I started my personal blog more than 10 years ago, but I write more or less “intently” on it for exactly 10 years. In 2009 I decided to try out this hype thing – yes, I’m that old, since when blogging was “cool” – to see if it can be both a rewarding activity and a source of predictable revenue, so I set up a schedule, some goals and just went for it.
10 years later I find myself in an interesting place: I don’t use that blog as source of predictable revenue, nor do I write as often as I used to (but that’s abruptly changing, if you watched this place lately). Nevertheless, there was still a significant amount of time when that blog was both a rewarding activity and a source of predictable income, so I’m going to share what I learned in this process.
1. Finding Your “Voice” Takes Time
If you blog “professionally” then you will need some sort of differentiator. I call this identity thing “your voice”. It’s a combination of topics you cover, of writing style and social media presence. Finding your “voice” is probably the most important thing when doing this consistently.
10 years ago finding your “voice” would have taken 6 months. Now, with the narrower attention span of an audience debilitated by an increasingly aggressive social media, I would say at least 2 years. This may seem overwhelming at first, and, to be honest, it’s quite daunting: I don’t know how many of you have two years goals.
But the difficulty of creating an identity has also a good part: once you’re out there, once you’re finally a “voice”, you’ll gonna have a lot more “inertia” than before, and the boat you launched will float for a lot more time.
2. There Will Be Months When You’ll Not Write. Scratch That, There Will Be Years
Keeping a blog going on for that long means that at some point you will have to take breaks. Wether you like it or not, life will eventually “happen” and your routine will be broken. I know mine was and when this happened, I did have a mild anxiety for a while knowing that “I’m not doing my thing anymore”. Sort of a control freak, I know.
But, at the end of the (more or less forced) silence period, I discovered that coming back to what I built gave me a sense of belonging. It was like coming home. Every little word you write adds up.
I know you’re focused on doing much more and you expect to have more spectacular results, but even the smallest thing you write will have ripples. I find this refreshing and reassuring, at the same time.
3. Timeless Content Is King, Timely Content Is A Gamble
It’s hard to ride the wave of “cool”, and it lasts very little. Always hunting the most spectacular, or the most viral thing is tiring. Writing content that may be well read in 10 years from now is a better choice. It may not be that spectacular, but it will last longer.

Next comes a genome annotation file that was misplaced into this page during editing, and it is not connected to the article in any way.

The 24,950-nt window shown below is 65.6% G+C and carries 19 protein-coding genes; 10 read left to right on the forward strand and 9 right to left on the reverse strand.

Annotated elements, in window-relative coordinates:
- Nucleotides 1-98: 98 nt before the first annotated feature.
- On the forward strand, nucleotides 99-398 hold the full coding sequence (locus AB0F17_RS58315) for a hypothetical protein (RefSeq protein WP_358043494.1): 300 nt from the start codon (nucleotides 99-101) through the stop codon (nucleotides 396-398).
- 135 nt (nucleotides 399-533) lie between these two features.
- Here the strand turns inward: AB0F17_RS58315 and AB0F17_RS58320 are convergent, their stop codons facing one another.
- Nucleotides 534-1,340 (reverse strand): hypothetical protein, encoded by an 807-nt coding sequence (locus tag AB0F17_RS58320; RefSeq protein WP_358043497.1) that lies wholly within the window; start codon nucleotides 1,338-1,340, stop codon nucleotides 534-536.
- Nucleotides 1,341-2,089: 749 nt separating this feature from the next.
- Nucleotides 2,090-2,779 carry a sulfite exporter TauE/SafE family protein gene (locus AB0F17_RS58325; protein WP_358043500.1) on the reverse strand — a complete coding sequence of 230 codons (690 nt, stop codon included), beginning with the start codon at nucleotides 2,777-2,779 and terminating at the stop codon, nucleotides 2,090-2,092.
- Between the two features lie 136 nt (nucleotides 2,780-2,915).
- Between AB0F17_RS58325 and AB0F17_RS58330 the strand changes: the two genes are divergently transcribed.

I experienced a lot with both types of content and I’m still favoring timeless content. Every once in a while I still write stuff that pertains to a very specific time window, or a very specific event, like storing blockchain data in DNA, but, in all honesty, blog posts like 50 ways to start fresh are still getting decent traffic even 4-5 years after I published them.
4. There’s More Than One Way To Skin A Cat
Monetization is a question of trial and error. Some blogs do well on advertising, some do well on affiliate content, some do well on selling original content products and so on. There’s really no way to know beforehand, you’ll have to try.
Even more important, there will be times when one way to “skin a cat” will work better than the other one. They key is to keep trying, generate meaningful feedback and act accordingly.
To be totally honest, there is a very real possibility to not make money at all, directly, but even in this case, just “being out there” will provide some support. Other people will read you, they will remember you somehow and, when the opportunity meets the right context, something good will come out of this. Eventually.
5. It’s Therapeutic. For You. I’m Serious
When you first start a blog, you probably think of all the stuff you’re going to write about and how your readers will interact with you. And, for a few years, that’s really all there is to it.
But if you’re lucky enough to keep a blog for more than just those years, then you’ll be in the very fortunate position to see yourself exactly as you were 10 years ago. That’s very rare and it’s a very therapeutic experience. If I ask you to remember what you had for lunch 8 years, 2 months and 4 days ago, you won’t remember. But if you happened to write about something on or around that date, well, you’ll instantly be transported back. You will revive your life as it was.
As time goes by, we clog our ideas about “self” with all the experiences we add, every hour, every day, every year, layer on top of new layer. So when we do have a chance to look at “us” without the clogged image we constructed over time, and see “ourselves” exactly as we were, some healing process will start to unfold. And that’s a very good thing.
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I'm a serial entrepreneur, blogger and ultrarunner. You can find me mainly on my blog at Dragos Roua where I write about productivity, business, relationships and running. Here on Steemit you may stay updated by following me @dragosroua.
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